My name is Mike Christensen, and I am a dentist in Kenora, Ontario.
For you long time readers of the paper, you might remember I wrote a column for the paper for a few months several years ago. I have been asked to again submit a column on a weekly basis regarding dental issues. It is my privilege to again address you about dentistry. As in the past, all of my submissions will be my own original writing. I welcome your suggestions and questions. I can be reached at firstname.lastname@example.org and at Dr. Michael Christensen, 34 Matheson Street South, Kenora, ON P9N 1T6.
It has occurred to me that many people do not have a good grasp of what oral health challenges to expect as the decades of life roll on in their own lives and in the lives of family members. As with other parts of the body, conditions affecting our mouths change as we age. Over the next few weeks, I will attempt to alert you to the changes a person can expect as life progresses, and what we might do to reduce expected challenges. Of course, everyone is different and some can expect more acute challenges while others seem to sail through the years without any troubles at all. The rest of us lie in the middle somewhere and really have much in common with nearly everyone else.
Teeth are designed to last more than a lifetime. Meaning, nature would have us leave this world with a full complement of teeth that are fully useful right to the end.
Under 2 years old:
Most of us enter life without teeth. This is fortunate for Mom. Some few are actually born with a tooth or two in place. Usually the delivering doctor removes them for a variety of reasons. Suffice it to say, we start our journey without teeth. Baby teeth (officially called deciduous teeth) are well along their development path when the baby is born. The first baby tooth to erupt is usually a cause for celebration of all who know the little one, and occurs between 6-10 months of age. There are twenty baby teeth in all, and the last to erupt is usually the upper second molar which erupts between 25 and 33 months of age. Baby teeth are essential for establishing the path of eruption of the permanent teeth which will erupt later. Baby teeth are also important for establishing regular speaking patterns, and of course for eating and esthetics.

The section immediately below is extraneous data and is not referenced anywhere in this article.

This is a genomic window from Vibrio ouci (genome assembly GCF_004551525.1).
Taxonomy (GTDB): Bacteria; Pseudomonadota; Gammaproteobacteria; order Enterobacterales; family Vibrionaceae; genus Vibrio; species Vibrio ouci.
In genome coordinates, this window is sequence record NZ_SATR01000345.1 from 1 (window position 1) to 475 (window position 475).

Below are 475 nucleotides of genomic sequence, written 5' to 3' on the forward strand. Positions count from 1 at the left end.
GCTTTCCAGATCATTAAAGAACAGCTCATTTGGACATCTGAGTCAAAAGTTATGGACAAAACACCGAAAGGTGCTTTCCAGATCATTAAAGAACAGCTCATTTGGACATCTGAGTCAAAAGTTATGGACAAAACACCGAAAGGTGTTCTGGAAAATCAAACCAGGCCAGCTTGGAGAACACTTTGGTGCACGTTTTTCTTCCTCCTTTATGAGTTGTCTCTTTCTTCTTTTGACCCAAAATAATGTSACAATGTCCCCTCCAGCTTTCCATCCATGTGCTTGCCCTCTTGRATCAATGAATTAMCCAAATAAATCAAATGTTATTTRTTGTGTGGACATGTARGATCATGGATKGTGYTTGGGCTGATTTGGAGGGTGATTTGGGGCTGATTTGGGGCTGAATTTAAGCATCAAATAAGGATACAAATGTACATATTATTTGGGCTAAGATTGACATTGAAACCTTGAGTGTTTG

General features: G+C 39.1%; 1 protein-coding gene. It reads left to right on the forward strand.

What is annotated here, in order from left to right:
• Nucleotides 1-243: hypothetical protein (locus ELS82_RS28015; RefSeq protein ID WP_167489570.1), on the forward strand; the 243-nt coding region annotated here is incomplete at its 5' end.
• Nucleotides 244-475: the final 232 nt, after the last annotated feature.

Good habits of eating and caring for the teeth are established early. Teeth are small and manual dexterity is not good in this under 2 years old period. A good rule of thumb is that if a child cannot colour between the lines of a colouring book, he cannot be expected to brush his own teeth and get the job done adequately. I well remember my own dad (who was also my dentist) lining the three of us up at the bathroom door before bed when I was a little guy so he could brush our teeth for us. Mom and Dad: You need to brush Junior’s teeth for him until he can colour between the lines in his colouring book. Let him do it himself, but follow up for him afterwards at least once per day. Bottles and sippy cups of liquid no matter what liquid it is (except water) need to be consumed without delay rather than sipped. The bacteria that make up dental plaque really don’t know the difference between the sugar from a factory, and the sugar that comes from fruit. The fact is that as far as teeth go, apple juice is awfully similar to soda pop. Brush the teeth for the little ones every day, and make sure sweet liquids are consumed quickly rather than sipped.
- This article was written by Dr. Mike Christensen and published in the Daily Miner and News, and Enterprise. Local Kenora News Publicatons (1998-2006)